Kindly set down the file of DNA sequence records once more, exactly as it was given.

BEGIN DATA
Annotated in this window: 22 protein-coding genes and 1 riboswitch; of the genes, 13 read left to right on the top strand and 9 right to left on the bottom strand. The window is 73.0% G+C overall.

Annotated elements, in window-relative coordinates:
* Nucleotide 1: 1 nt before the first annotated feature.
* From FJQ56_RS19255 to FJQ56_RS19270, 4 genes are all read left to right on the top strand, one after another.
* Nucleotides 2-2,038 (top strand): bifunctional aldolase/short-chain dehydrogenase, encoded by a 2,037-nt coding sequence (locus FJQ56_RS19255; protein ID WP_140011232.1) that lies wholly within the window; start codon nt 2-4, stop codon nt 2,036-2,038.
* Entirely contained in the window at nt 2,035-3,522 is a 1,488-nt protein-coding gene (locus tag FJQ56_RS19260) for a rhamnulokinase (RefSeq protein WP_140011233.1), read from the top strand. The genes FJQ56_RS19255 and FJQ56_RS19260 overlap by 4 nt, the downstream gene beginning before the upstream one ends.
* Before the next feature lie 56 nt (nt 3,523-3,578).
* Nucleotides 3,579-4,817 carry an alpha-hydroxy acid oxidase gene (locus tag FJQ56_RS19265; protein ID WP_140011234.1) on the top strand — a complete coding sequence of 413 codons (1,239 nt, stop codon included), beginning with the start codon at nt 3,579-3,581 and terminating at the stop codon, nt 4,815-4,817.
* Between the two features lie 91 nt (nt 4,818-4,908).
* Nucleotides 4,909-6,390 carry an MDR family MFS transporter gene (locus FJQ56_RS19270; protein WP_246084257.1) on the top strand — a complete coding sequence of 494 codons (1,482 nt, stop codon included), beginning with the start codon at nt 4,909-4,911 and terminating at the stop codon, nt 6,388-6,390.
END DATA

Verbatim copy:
Annotated in this window: 22 protein-coding genes and 1 riboswitch; of the genes, 13 read left to right on the top strand and 9 right to left on the bottom strand. The window is 73.0% G+C overall.

Annotated elements, in window-relative coordinates:
* Nucleotide 1: 1 nt before the first annotated feature.
* From FJQ56_RS19255 to FJQ56_RS19270, 4 genes are all read left to right on the top strand, one after another.
* Nucleotides 2-2,038 (top strand): bifunctional aldolase/short-chain dehydrogenase, encoded by a 2,037-nt coding sequence (locus FJQ56_RS19255; protein ID WP_140011232.1) that lies wholly within the window; start codon nt 2-4, stop codon nt 2,036-2,038.
* Entirely contained in the window at nt 2,035-3,522 is a 1,488-nt protein-coding gene (locus tag FJQ56_RS19260) for a rhamnulokinase (RefSeq protein WP_140011233.1), read from the top strand. The genes FJQ56_RS19255 and FJQ56_RS19260 overlap by 4 nt, the downstream gene beginning before the upstream one ends.
* Before the next feature lie 56 nt (nt 3,523-3,578).
* Nucleotides 3,579-4,817 carry an alpha-hydroxy acid oxidase gene (locus tag FJQ56_RS19265; protein ID WP_140011234.1) on the top strand — a complete coding sequence of 413 codons (1,239 nt, stop codon included), beginning with the start codon at nt 3,579-3,581 and terminating at the stop codon, nt 4,815-4,817.
* Between the two features lie 91 nt (nt 4,818-4,908).
* Nucleotides 4,909-6,390 carry an MDR family MFS transporter gene (locus FJQ56_RS19270; protein WP_246084257.1) on the top strand — a complete coding sequence of 494 codons (1,482 nt, stop codon included), beginning with the start codon at nt 4,909-4,911 and terminating at the stop codon, nt 6,388-6,390.